Fig. 3 The modulation of cytokine production in murine bone marrow derived dendritic cells. A. Murine bone marrow derived dendritic cells (BMDCs) stimulated for 30 min with BbE before the addition of media or Lactobacillus helveticus cells at a multiplicity of infection (MOI) of 5, with subsequent 20 h stimulation and harvesting of cell supernatant. BbE was tested at concentrations of 0, 1, 10 and 50 μg ml−1. Methanol + 0.05 mM HCl (MetOH[thin space (1/6-em)]:[thin space (1/6-em)]HCl) was added to all samples to reach the concentration present in the highest quantity of BbE used. Cytokine concentrations were measured in the supernatant and expressed as relative values. B. BMDCs were harvested 4 h after the addition of bacteria and RNA was extracted for gene expression analysis via RT-qPCR. FOI: fold of induction. Data from three independent experiments conducted in duplicate are reported as a mean ± standard deviation. Asterisks indicate results from stimulation with MIMLh5 and BbE that are statistically different from cells only stimulated with MIMLh5 (*, P < 0.05; **, P < 0.01, ***, P < 0.001) according to one-way ANOVA with Dunnet's post test.

It was previously shown that upon stimulation of BMDCs with various lactobacilli, IL-12 can be primarily induced indirectly through the transient up-regulation of IFN-β around 4–6 h after the addition of bacteria, which in turn stimulates the induction of IL-12 and to a lesser extend TNF-α through binding to the IFN activating receptor (IFNAR).23 To study how the addition of blueberry extract affected the IL-12 inducing pathway, we harvested cells after 4 h of stimulation and extracted RNA for RT-PCR analysis of Il12 and Infβ expression. After 4 h of stimulation, the expressions of both Ifnβ and Il12 were affected only by the addition of 50 μg ml−1 BbE (Fig. 3B).

Overall, these experiments demonstrate that the ACN-rich fraction extracted from freeze-dried wild blueberry reduces the expression of the cytokine IFN-β in murine bone marrow-derived dendritic cells that have been stimulated by L. helveticus MIMLh5, and that this in turn leads to a reduction in the pro-inflammatory cytokines IL-12 and TNF-α.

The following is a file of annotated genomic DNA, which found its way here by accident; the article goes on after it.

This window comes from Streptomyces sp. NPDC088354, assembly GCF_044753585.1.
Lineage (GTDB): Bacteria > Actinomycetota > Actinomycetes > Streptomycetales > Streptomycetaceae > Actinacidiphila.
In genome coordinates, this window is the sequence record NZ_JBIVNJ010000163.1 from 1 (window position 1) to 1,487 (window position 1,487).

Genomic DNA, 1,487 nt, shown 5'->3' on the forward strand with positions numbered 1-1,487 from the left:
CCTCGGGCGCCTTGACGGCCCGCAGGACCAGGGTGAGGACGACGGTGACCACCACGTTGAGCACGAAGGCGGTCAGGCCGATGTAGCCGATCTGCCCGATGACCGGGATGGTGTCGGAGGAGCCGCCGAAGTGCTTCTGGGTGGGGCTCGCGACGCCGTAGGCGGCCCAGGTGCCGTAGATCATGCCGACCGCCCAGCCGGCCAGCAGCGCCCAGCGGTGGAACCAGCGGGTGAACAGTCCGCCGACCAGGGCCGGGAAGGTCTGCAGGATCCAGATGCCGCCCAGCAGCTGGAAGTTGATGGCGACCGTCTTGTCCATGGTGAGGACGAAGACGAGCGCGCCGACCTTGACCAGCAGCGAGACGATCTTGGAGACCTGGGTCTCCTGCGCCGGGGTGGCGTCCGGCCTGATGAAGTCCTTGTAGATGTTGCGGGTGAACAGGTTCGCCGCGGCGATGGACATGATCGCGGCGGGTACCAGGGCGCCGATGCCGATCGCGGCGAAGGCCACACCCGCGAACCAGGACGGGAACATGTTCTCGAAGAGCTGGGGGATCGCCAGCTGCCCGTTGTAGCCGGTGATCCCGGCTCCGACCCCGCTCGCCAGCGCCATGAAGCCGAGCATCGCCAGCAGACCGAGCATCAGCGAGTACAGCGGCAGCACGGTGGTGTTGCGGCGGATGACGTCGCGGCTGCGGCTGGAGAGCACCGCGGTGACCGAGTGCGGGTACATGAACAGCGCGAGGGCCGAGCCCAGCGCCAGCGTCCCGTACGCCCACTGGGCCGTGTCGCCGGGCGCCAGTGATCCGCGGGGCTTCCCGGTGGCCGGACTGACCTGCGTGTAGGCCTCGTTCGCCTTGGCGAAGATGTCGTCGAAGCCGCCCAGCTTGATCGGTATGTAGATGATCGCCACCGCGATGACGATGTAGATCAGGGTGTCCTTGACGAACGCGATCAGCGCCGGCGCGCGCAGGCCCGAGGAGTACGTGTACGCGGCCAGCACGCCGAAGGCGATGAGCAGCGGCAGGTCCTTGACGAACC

4. Discussion

Pharyngitis is a major cause of pediatric ambulatory care visits and often leads to antibiotic prescription.24 Up to 20% of children are carriers of group A streptococci (GAS),24 which are estimated to cause 20% to 30% of acute pharyngitis episodes in this population. Therefore, a strategy to prevent GAS dissemination in children could result in significant benefits for public health care. Contextually, in this study we tested the in vitro effectiveness of food-grade strategies that can be potentially used together to prevent pharyngeal infections and, specifically, GAS colonization of the oropharyngeal mucosa. Particularly, we focused on strategies that can be compatible with food applications, since food products may be consumed on a larger scale than pharmaceutical formulations.

The first step in the colonization of the oropharyngeal mucosa by Streptococcus pyogenes includes the recognition of the hyaluronate bacterial capsule by CD44 proteins exposed on the outer surface of oral epithelial cells.5 Accordingly, in vivo and in vitro experiments supported the potential efficacy of disrupting the interaction between the S. pyogenes hyaluronic acid capsule and CD44, to prevent pharyngeal infection.13 Contextually, the initial part of the present study was devoted to the selection of an edible carbohydrate possessing the ability to antagonize S. pyogenes colonization, similarly to hyaluronate. Out of nine different carbohydrates tested, only aloe gel and guar gum demonstrated significant inhibition of S. pyogenes colonization in vitro on the FaDu cell layer, assessed through determining intracellular ATP as a measure of bacterial cell wellbeing. Nonetheless, only guar could significantly inhibit S. pyogenes adhesion, indicating that, plausibly, the observed intracellular ATP reduction induced by aloe gel was due to toxic activity of the extract on the bacterial cells, rather than the preclusion of pathogen adhesion.